In conclusion, we reported on a late presentation of congenital type IV hiatal hernia in which the stomach, colon, and spleen were found inside the thorax. In patients with abdominal pain and tachypnea, herniation of abdominal contents through the diaphragmatic hiatus should be considered in the differential diagnosis. Plain x-rays are usually diagnostic of the condition, but a CT scan and sonography can confirm it. Rapid diagnosis and primitive surgical treatment are required to avoid any potentially fatal complications, as demonstrated in this case.

Availability of data and materials

The datasets used during the current study are available from the corresponding author on reasonable request.



Congenital diaphragmatic hernia


Computed tomography


Chest x-ray


Esophageal hiatal hernia




Pediatric intensive care unit


Nil per os




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We wish to thank our counselors in the Clinical Research Development Center of Children’s Hospital in Bandar Abbas.


The study did not receive any funding.

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Authors and Affiliations



MT and ZG participated in the conception and design of the report. ZG and EK wrote the manuscript. MT evaluated the patient. MT, ZG, and EK reviewed the manuscript. SM performed the surgical management. MR interpreted radiological findings. All authors read and approved the final manuscript.

Corresponding author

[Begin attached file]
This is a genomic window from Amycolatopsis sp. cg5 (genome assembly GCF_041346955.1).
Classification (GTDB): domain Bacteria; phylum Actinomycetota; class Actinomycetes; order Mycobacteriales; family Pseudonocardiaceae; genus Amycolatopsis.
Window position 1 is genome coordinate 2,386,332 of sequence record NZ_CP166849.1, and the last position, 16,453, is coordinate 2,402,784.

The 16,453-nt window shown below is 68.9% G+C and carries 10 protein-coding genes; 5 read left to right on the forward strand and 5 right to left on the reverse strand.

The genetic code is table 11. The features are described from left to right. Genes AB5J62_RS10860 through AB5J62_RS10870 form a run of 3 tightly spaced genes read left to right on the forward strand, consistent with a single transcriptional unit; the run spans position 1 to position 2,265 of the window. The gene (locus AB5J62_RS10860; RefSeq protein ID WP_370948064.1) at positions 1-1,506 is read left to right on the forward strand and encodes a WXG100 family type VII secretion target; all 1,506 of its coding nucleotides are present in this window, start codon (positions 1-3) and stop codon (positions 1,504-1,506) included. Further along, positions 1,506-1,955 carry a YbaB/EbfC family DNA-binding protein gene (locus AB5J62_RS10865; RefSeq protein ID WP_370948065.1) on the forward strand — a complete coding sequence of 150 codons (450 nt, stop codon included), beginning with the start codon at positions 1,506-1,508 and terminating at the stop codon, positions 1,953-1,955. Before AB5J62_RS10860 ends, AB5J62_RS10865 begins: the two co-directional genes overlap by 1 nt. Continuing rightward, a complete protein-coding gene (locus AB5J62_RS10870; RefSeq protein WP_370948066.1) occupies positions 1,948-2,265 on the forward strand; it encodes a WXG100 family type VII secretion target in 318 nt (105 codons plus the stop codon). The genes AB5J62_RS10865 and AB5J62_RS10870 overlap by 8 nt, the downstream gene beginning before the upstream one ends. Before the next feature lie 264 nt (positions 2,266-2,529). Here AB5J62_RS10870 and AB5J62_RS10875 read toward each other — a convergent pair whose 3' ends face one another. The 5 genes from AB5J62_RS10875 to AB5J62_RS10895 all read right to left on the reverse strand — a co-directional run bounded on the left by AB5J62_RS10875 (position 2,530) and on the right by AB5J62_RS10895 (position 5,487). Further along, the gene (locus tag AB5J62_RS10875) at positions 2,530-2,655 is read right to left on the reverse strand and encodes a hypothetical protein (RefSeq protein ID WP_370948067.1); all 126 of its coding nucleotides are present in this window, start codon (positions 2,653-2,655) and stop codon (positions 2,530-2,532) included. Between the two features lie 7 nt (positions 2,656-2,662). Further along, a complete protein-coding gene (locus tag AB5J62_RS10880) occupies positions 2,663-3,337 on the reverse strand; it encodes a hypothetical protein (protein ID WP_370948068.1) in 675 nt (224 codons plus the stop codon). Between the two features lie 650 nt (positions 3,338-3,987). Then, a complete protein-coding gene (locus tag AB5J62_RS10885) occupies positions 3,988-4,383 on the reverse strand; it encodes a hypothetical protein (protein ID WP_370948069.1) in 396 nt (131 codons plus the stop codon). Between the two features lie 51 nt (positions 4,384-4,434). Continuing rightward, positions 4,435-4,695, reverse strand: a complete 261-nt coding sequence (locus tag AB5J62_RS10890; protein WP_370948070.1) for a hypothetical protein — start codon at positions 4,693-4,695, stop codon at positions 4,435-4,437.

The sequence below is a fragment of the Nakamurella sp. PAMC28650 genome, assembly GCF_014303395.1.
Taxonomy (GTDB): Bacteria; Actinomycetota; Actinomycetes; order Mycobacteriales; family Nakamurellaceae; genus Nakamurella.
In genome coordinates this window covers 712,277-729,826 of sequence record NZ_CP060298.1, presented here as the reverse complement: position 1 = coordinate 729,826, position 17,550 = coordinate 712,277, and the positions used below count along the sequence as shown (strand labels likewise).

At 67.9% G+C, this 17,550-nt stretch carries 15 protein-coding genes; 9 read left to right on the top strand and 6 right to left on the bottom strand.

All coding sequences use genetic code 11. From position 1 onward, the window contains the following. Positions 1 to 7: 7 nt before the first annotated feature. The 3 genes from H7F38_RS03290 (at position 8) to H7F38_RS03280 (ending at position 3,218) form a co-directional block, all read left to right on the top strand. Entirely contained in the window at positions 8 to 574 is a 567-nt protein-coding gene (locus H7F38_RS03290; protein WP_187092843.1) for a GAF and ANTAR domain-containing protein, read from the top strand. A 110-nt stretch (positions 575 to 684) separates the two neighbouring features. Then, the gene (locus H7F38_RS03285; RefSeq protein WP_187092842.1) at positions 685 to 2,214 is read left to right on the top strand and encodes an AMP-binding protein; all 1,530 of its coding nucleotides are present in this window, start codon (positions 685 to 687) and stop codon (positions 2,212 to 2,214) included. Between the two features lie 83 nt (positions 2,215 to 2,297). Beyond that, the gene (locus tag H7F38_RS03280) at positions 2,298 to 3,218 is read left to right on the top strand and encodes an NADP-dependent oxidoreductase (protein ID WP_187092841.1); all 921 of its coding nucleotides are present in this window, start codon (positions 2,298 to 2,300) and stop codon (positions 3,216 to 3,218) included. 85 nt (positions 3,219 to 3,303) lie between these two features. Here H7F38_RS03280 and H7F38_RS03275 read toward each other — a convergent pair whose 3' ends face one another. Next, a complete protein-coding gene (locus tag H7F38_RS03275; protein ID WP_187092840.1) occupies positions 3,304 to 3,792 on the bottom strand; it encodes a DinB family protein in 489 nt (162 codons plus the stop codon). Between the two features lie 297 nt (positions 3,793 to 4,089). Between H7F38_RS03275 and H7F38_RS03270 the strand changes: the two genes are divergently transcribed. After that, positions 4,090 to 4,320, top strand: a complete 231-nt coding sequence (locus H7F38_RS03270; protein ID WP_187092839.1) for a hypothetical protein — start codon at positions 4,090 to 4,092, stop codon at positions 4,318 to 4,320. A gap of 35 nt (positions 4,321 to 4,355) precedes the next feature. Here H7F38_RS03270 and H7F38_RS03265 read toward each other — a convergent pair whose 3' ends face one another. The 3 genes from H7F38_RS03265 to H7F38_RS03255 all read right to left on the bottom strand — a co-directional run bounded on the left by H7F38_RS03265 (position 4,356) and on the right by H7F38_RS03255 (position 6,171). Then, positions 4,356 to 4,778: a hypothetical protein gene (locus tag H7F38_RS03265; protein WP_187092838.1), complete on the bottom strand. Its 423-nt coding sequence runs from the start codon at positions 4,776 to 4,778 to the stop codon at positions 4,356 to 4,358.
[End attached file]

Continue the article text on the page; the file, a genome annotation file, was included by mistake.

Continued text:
Correspondence to Zahra Ghaeini Hesarooeyeh.

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Hormozgan University of Medical Sciences Ethical Committee approved the study under the ethical code IR.HUMS.REC.1400.238, and the study conforms with the statements in the Declaration of Helsinki.

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Written informed consent was obtained from the patient's legal guardian for publication of this case report and any accompanying images. A copy of the written consent is available for review by the Editor-in-Chief of this journal.

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The authors declare no conflict of interest.

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Tariverdi, M., Hesarooeyeh, Z.G., Khalili, E. et al. Late presentation of congenital type IV esophageal hiatus hernia in a 9-year-old boy: a case report. J Med Case Reports 16, 104 (2022).

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  • Congenital
  • Type IV hiatal hernia
  • Children
  • Case report